July 6, 2017
It’s easy to think you don’t need an editor … after all, you’ve come this far on your own, and it’s difficult to allow someone else to criticize and potentially make changes to your book. However, it’s important to remember that after all of those long hours creating, drafting, and rewording, you are no longer capable of objectivity.
You can’t be confused about a sentence’s meaning because you know exactly what you meant. But your eventual readers won’t know.
You need fresh, clear eyes to evaluate the story and check for errors. Someone with enough emotional distance from the project to see its content and consistency instead of just the investment it represents. But because it is an investment, you can’t go out and get just anybody to edit your book — it has to be the right person.
Different types provide different services. Depending on their versatility and your project, you may require the services of several editors.
Freelance editors are not tied to any specific publishing group, so you are free to request their services for your self-published piece. However, not all are created equal, so unless you have a clear recommendation from a trusted friend, you have some research ahead of you.
Upwork.com, Guru.com, and Freelancer.com are all well-known sites that connect editors and writers. In general, you post information about your project on the site and shop around for the best-rated. You can access their pay rate, job success rates, work experience, and read their profile essays before you invite them to discuss your job.
Scheduling a phone call if they accept your invitation is a good way to make sure you are comfortable talking to each other. If you don’t click, it will be a bumpy road – it’s best to move on to a new person. Most freelancers offer free sample edits (1,500-2,000 words) and will be happy to provide them prior to signing a contract.
When looking for one, it’s important to look over their prior work to see if they have experience within your genre. A professional does not have to love your book to do a good job, but it will certainly help the process if they understand your style and readership.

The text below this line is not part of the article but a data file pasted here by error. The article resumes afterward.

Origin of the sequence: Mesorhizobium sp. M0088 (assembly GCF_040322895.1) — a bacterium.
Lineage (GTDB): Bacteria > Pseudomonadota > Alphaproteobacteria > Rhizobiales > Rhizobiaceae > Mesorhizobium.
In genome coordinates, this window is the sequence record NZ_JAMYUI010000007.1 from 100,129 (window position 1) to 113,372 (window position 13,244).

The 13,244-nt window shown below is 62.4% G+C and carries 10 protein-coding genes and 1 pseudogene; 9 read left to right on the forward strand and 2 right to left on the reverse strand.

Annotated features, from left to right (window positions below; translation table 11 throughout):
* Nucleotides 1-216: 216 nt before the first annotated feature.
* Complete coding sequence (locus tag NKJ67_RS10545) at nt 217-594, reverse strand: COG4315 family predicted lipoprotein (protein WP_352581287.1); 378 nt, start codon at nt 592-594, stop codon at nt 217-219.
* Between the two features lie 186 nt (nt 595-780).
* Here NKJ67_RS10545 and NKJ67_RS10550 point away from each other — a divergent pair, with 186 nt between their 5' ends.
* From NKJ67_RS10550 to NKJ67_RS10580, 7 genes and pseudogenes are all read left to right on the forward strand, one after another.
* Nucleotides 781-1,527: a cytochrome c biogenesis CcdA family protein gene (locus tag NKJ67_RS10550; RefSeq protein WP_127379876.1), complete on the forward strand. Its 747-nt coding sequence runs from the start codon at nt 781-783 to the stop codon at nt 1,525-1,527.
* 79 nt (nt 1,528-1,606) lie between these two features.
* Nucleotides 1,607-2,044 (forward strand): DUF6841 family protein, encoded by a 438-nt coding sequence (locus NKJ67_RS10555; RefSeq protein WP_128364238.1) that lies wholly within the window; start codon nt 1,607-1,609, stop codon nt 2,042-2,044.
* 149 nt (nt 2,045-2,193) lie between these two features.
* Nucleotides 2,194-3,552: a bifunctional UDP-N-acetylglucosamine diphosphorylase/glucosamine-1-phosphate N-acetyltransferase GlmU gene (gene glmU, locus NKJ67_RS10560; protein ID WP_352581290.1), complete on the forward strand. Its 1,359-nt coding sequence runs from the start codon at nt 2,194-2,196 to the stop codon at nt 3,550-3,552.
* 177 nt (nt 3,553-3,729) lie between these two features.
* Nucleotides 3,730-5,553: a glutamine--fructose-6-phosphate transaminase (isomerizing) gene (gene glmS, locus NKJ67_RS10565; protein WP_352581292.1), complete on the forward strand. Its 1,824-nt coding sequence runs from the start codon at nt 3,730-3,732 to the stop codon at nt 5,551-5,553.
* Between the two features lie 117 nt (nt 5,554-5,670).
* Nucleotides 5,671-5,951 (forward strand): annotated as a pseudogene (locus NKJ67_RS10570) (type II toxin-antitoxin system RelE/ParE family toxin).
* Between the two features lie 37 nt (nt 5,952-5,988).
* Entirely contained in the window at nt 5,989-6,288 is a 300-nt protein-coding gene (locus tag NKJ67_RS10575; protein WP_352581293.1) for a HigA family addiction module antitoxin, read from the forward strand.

Writer Dave Chesson (Kindlepreneur) devised a free editor test: (https://kindlepreneur.com/book-editors) to check if one may be better suited to you and your project over another. Throughout the entire process, remember that you have control – over which editor you choose as well as what changes to ultimately make to your book.
The editor’s job is to make your book the best that it can be. This can be a painful process for you as the creator and that pain will only be compounded if you do not trust them or haven’t developed a good rapport. Your research before hiring someone will play an integral part in the success of your project.
So, take your time and weigh the options carefully. Determine what type of editor or editors you need, what you can afford (without sacrificing quality), any recommendations from trusted colleagues, and what specialties and experience are on offer. Once you’ve made this decision, commit to working together and you will grow as a writer (and as a person!) because of it.
It’s hard to let go and not be the only influence on something so important to you. But your child has to go preschool before they head out into the world and your book needs an editor before you self-publish. So do your homework and choose the best editor for your book!
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